The award was established in 2016 and it recognizes and honors VA employees who have demonstrated adherence to the highest standards of infection prevention and control in practice.
Ford has been hunting down microorganisms for five years for the South Texas Veterans Health Care System. It’s a daily battle for her and her team. The Centers for Disease Control estimate 1.7 million HAI’s every year are responsible for the deaths of almost 100,000 patients.
That outlook might be intimidating for some people, but not Ford. “It’s intriguing because instead of trying to look for what you can’t see, you look for what you can, something basic like hand washing,” Ford said.
Ford could not look for things “you can see” by staying in her office, so she hits the road, rounding in every corner of the 1 million square foot facility. “STVHCS relied on Ford to train employees and contract screeners at main entrances,” said former STVHCS Director/CEO Christopher Sandles.
Long before starting her career with the VA and the coronavirus devastating America, Ford was chasing another legendary organism, Tuberculosis (TB), which takes a deadly second place as one of America’s worst infectious diseases. Ford said that training and experience helped prepare her for COVID-19.
“We took care of a lot of TB patients,” Ford said, referring to her early nursing career. “We dealt with case management, so a lot of Personal Protective Equipment, a lot of respirators. You get very familiar with negative airflows and those kinds of environmental controls.”
Ford said it was natural for her because of her previous training that she was able to take the lead and collaborate closely with engineering to convert wards into COVID units.
The engineering service converted multiple inpatient wards, including the removal and relocation of several Spinal Cord Injury (SCI) patients up to the North Texas VA.
The healthcare system needed Ford’s counsel as the surge hit South Texas. Through the first couple of surges, the Infection Prevention (IP) team tested 64,000 Veterans, with 10 percent of them testing positive and a portion of those being admitted.
Keeping cool under pressure was something most employees needed to operate in and around an unknown like COVID. She learned that as a young girl from her soldier father.
“My father taught me a lot and he is one of the reasons I am a nurse,” Ford said. “He taught me how to stay calm.”
An unfortunate but very serious gash in her father’s hand was turned into an early lesson.
“What are you going to do, What are you going to do,” she recalls her father pressuring her for an answer.
“He taught me I couldn’t panic,” Ford said. “I’m the patient, I’m panicking, and you have to stay calm and solid otherwise I cannot depend on you,” Ford recalled.
Thankfully, for thousands of South Texas COVID-19 patients, that lesson landed.
Listening to her father’s stories of life as a Korean War POW after his passing instilled a sense of duty and courage. That outlook is what led Ford to put her hand up and volunteer to test Veterans in a nearby state nursing home after COVID-19 overtook the facility. This was early on in the outbreak, and not much was known about transmissibility and PPE requirements.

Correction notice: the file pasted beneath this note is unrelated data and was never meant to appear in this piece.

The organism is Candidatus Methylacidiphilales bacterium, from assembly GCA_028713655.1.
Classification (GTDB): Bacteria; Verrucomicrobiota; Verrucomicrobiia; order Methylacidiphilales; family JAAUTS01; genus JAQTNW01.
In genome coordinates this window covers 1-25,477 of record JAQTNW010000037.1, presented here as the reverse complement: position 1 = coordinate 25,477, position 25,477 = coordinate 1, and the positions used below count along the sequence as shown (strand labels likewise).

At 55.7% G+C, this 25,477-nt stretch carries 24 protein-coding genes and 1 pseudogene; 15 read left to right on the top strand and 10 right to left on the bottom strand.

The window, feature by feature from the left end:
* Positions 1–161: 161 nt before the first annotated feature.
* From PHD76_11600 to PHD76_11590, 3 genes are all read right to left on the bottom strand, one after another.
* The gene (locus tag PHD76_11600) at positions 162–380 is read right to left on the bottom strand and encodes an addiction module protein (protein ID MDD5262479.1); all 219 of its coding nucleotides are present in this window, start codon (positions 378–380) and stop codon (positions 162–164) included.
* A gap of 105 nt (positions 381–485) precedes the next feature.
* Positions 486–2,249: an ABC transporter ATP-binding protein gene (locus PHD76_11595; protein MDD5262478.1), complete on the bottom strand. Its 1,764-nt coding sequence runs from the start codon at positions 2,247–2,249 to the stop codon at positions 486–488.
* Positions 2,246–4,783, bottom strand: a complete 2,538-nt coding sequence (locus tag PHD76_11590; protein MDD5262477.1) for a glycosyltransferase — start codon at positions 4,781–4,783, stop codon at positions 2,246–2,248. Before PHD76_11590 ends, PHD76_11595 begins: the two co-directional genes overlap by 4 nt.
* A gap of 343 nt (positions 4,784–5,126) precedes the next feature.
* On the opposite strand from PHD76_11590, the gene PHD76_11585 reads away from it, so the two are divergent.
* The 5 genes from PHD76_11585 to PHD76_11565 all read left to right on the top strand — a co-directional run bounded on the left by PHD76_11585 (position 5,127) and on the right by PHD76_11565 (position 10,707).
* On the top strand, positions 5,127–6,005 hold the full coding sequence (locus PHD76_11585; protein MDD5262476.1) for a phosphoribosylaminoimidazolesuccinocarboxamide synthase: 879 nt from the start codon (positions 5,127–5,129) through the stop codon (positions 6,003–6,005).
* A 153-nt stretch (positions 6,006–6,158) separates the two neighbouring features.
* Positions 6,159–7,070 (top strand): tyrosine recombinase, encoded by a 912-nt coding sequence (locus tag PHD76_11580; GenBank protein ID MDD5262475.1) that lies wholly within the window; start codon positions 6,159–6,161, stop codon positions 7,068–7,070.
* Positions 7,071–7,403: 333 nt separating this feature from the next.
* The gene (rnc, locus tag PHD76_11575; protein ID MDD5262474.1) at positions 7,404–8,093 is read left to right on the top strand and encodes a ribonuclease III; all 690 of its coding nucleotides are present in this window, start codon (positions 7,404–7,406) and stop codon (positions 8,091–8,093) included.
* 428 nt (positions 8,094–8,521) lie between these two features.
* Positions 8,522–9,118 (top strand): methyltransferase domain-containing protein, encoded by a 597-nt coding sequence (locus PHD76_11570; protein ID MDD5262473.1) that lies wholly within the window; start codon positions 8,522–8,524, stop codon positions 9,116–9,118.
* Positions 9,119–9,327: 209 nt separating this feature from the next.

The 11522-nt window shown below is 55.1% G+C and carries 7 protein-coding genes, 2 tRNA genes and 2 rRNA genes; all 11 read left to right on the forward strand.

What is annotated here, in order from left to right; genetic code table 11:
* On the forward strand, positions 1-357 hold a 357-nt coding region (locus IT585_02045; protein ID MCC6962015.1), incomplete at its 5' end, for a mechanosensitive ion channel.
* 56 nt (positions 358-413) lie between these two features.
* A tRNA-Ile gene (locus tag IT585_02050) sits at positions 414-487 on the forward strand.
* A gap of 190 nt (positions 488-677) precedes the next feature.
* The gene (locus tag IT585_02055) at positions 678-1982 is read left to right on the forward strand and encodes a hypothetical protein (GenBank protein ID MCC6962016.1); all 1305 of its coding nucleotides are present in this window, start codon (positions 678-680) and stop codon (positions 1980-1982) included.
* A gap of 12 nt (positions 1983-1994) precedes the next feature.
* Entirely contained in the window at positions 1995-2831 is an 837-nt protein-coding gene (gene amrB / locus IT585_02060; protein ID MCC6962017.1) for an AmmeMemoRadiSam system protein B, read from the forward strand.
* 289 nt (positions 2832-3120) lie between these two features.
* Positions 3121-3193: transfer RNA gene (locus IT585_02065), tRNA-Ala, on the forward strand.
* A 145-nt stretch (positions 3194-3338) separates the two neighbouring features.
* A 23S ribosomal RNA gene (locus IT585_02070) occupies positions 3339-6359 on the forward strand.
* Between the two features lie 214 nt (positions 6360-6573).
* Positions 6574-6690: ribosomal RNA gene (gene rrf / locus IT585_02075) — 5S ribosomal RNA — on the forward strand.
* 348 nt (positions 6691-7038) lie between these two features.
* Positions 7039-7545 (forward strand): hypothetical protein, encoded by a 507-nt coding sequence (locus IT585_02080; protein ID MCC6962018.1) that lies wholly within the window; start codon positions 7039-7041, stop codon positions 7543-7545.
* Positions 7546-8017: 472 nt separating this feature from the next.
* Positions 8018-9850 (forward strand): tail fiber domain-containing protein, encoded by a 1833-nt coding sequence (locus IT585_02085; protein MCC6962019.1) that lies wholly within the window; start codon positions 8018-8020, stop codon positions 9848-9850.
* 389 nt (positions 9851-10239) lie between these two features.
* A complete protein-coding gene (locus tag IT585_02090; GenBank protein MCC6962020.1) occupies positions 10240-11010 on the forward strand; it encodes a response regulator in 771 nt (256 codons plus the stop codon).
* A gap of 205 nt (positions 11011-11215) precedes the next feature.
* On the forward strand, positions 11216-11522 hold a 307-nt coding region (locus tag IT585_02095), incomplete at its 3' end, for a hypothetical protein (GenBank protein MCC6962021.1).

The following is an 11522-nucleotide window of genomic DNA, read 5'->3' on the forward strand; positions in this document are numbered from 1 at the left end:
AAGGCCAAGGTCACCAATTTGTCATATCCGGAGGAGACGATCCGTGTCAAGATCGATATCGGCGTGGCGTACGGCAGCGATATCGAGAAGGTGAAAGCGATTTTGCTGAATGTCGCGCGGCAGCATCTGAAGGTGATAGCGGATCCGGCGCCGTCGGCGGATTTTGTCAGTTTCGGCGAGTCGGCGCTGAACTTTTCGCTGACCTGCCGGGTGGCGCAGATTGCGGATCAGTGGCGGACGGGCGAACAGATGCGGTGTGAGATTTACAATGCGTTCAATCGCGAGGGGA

As the IP leader, Ford was tasked to provide training, and time was of the essence. “We swabbed all of their patients in a few days, and that ended up cascading into the Swab Squad. They needed our services, and the staff needed our education,” Ford said.
Once again, Ford touted collaboration as a game changer against infectious disease as she brought the samples back to the lab at the Audie L. Murphy Hospital to be rapid tested, which minimized the impact at the nursing home.
Using her HRO toolkit
Besides her experience fighting hidden enemies over a decades-long career, her award submitter, VISN 17 Quality Management Specialist, Vicki Butler says that career is fueled by passion and that passion always comes back to one thing…keeping Veterans safe. “She has a passion for serving the Veterans and staff,” Butler said. “As we transitioned from a ‘closed’ unit to an ‘open’ unit, she again worked closely with engineering, infectious disease, nursing, providers, and senior leadership to ensure safety,” Butler added.
Ford knows that the HRO principle of “Deference to Expertise” is critical to patient safety.
“It starts with collaboration, and they might have picked me [for the award], because I tend to be outspoken,” Ford said.
Two services she works very closely with are the Environmental Management Service (EMS) and Sterile Processing Service (SPS).
“EMS is one of those superheroes that you never hear about because if they are not doing their job, we would see a lot more transmissibility,” Ford said.
“Their cleanliness and their focus on cleanliness really does prevent harm. I don’t know that they get the accolades.”
She realizes both are pivotal members of the infection prevention team and consults with the services through reviewing their processes and training.
Although some staff are intimidated by her oversight activities, Ford says with infectious diseases, you can never be too careful. She realized during COVID, as staff was becoming fatigued, there is a threat that the focus on safety wavers. Her rounding promotes reluctance to simplify by enhancing work processes and as a result, patient outcomes.
“Sometimes the perception is that we are meddling into their stuff,” Ford said. “Sometimes you need that extra set of eyes. When you go into a place, if you’ve always been there, you don’t see the stuff that is evident,” Ford said.
Humbled by her recognition, she took a short pause to enjoy it, but knows that COVID, MRSA, and CLABSI are watching and waiting.
“As soon as you let your guard down, any organism is going to take advantage,” Ford said.